Every time Woody Allen turns a corner seemingly leaving his late career mediocrity behind, he makes something like Whatever Works, a tedious, maladroit third person comedy shooter that fails to illicit any laughs or complexities. Allen returns home to NYC, jumping back across the pond after four films set in Europe, and the shift re-reveals his greatest flaws as a comedian and filmmaker. Whatever Works blatantly exposes its reflexiveness through the biting and condescending mouth of Boris (Larry David), Allen’s stand in who consistently addresses the camera breaking the fourth wall with reckless abandon, gleefully preaching contradiction and irony. Much like Boris and his legions of “cretons”, Whatever Works comes across as plodding, overblown, and despite many interesting subjects, completely idiotic. Allen’s ramblings about love, fate, tragedy, and comedy are astonishingly stale, lacking immediacy in areas that demand passion and reflection.
Where Vicky Christina Barcelona revels in the sensual nature of the environment and languishing beauty of its character’s dilemma’s, Whatever Works painfully charts the ideologies and “developments” of simplistic, obvious characters looking for answers in world that can’t provide any. It’s the same old bullshit from Woody, and his inability to mix up his auteurist vision makes me yearn for his days of glaring originality and brilliant nuance, the days of Hannah and Her Sisters, Another Woman, and The Purple Rose of Cairo. VCB shows signs of that Woody re-emerging, but the likes of Scoop and Whatever Works beat down the hope of him ever regaining his master status again. I’ve never felt this weary with one of my favorite all-time directors.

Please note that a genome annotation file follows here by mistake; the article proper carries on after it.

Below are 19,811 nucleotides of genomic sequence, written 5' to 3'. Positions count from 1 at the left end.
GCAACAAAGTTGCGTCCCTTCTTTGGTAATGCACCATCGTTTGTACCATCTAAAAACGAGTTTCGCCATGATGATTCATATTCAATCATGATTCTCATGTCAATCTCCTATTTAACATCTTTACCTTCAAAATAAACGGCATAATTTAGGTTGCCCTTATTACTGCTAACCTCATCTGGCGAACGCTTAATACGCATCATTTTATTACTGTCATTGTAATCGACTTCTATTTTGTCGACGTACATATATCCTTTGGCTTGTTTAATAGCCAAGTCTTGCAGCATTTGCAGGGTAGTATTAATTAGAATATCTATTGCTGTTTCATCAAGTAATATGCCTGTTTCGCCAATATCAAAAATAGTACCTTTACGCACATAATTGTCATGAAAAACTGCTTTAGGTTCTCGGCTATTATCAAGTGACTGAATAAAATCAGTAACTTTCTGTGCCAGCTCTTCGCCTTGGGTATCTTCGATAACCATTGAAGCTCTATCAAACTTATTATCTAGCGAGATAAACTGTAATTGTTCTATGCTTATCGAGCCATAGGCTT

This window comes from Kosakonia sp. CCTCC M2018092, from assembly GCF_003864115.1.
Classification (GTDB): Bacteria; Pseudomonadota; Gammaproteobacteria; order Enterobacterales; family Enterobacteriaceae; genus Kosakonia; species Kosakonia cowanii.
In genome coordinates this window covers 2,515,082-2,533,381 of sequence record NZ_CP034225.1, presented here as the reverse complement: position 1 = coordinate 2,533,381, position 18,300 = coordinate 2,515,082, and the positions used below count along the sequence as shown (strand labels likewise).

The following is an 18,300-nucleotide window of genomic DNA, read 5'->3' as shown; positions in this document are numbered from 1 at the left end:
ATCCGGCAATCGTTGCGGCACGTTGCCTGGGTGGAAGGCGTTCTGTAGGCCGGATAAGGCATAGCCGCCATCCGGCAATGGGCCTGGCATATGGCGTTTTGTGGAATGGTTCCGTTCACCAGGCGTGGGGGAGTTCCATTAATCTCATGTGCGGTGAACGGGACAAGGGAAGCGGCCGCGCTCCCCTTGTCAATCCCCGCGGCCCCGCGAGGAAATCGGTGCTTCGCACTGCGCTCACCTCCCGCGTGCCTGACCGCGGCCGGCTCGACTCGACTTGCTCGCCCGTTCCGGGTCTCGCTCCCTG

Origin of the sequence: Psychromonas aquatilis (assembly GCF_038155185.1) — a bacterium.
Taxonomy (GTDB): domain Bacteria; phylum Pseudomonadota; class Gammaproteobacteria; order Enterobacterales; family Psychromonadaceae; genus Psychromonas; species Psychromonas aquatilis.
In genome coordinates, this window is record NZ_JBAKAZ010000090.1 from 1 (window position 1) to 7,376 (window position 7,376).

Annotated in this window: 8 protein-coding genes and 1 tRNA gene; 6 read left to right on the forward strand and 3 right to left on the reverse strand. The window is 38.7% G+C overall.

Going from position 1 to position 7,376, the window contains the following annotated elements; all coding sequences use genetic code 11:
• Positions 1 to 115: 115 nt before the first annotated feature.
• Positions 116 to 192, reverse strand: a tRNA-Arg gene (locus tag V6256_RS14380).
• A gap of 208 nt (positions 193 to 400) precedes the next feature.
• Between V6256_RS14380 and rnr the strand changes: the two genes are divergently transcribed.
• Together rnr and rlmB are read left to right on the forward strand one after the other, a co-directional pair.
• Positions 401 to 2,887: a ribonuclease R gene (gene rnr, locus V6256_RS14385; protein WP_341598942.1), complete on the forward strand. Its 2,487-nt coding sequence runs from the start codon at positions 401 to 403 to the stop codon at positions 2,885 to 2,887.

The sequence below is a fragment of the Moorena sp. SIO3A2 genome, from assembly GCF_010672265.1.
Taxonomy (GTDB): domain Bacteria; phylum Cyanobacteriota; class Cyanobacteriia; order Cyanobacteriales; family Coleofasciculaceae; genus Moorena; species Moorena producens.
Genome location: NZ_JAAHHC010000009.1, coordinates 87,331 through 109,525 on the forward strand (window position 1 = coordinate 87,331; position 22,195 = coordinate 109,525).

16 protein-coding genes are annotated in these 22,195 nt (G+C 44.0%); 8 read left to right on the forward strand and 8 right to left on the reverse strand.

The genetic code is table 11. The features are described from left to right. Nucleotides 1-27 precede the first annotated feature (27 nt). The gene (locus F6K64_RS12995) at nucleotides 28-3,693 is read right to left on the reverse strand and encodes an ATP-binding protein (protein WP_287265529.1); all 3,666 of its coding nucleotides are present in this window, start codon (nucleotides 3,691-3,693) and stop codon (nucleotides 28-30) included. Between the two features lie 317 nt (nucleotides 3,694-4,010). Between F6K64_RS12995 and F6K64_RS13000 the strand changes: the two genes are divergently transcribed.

I hadn’t seen this in years, yet it feels like an old friend I didn’t quite fully appreciate. Manhattan is possibly Woody Allen’s must subtle film, walking the line between character study and romantic comedy, blurring the rules of Cinema by devoting an entire seemingly simple story to one specific dynamic space. Of course this approach highlights many different moments and places depending on the viewer and their mood, whether it be the dynamic Gershwin-themed opening crescendo, the brilliant use of light and dark in the planetarium, or the cramped, frenzied decor of Isaac’s small apartment. This makes Manhattan one of those rare films that changes effortlessly upon repeat viewings. Also, the great ending struck me as Allen’s most superb singular moment where his writing, directing, and acting all converge to illuminate one character’s potential downfall and last chance at happiness, where a flood of emotions cross the screen for just a second, leaving a great wealth of possibility to consider while the credits roll.
Maybe 2008 wasn’t that bad of a year for American cinema after all. Since I posted my year end summation where I blasted recent homegrown output, I’ve seen three exceptional American films – The Wrestler, Wendy and Lucy, and now Vicky Cristina Barcelona. Consider me humbled.
Woody Allen’s latest European jaunt is his best film in years, definitely since Crimes and Misdemeanors, and it’s not just the hypnotic locale that makes Vicky Cristina Barcelona so enthralling. Allen’s crisp and clever screenplay realizes a stunning theme of disappointment running through the veins of each character, no matter their perceptions about love. While much of the film seems dictated by the contrasts between Vicky (Rebecca Hall) and Cristina (Scarlett Johansson), the real pleasure lies in how each functions as a three dimensional character, not hindered by convention or cliche.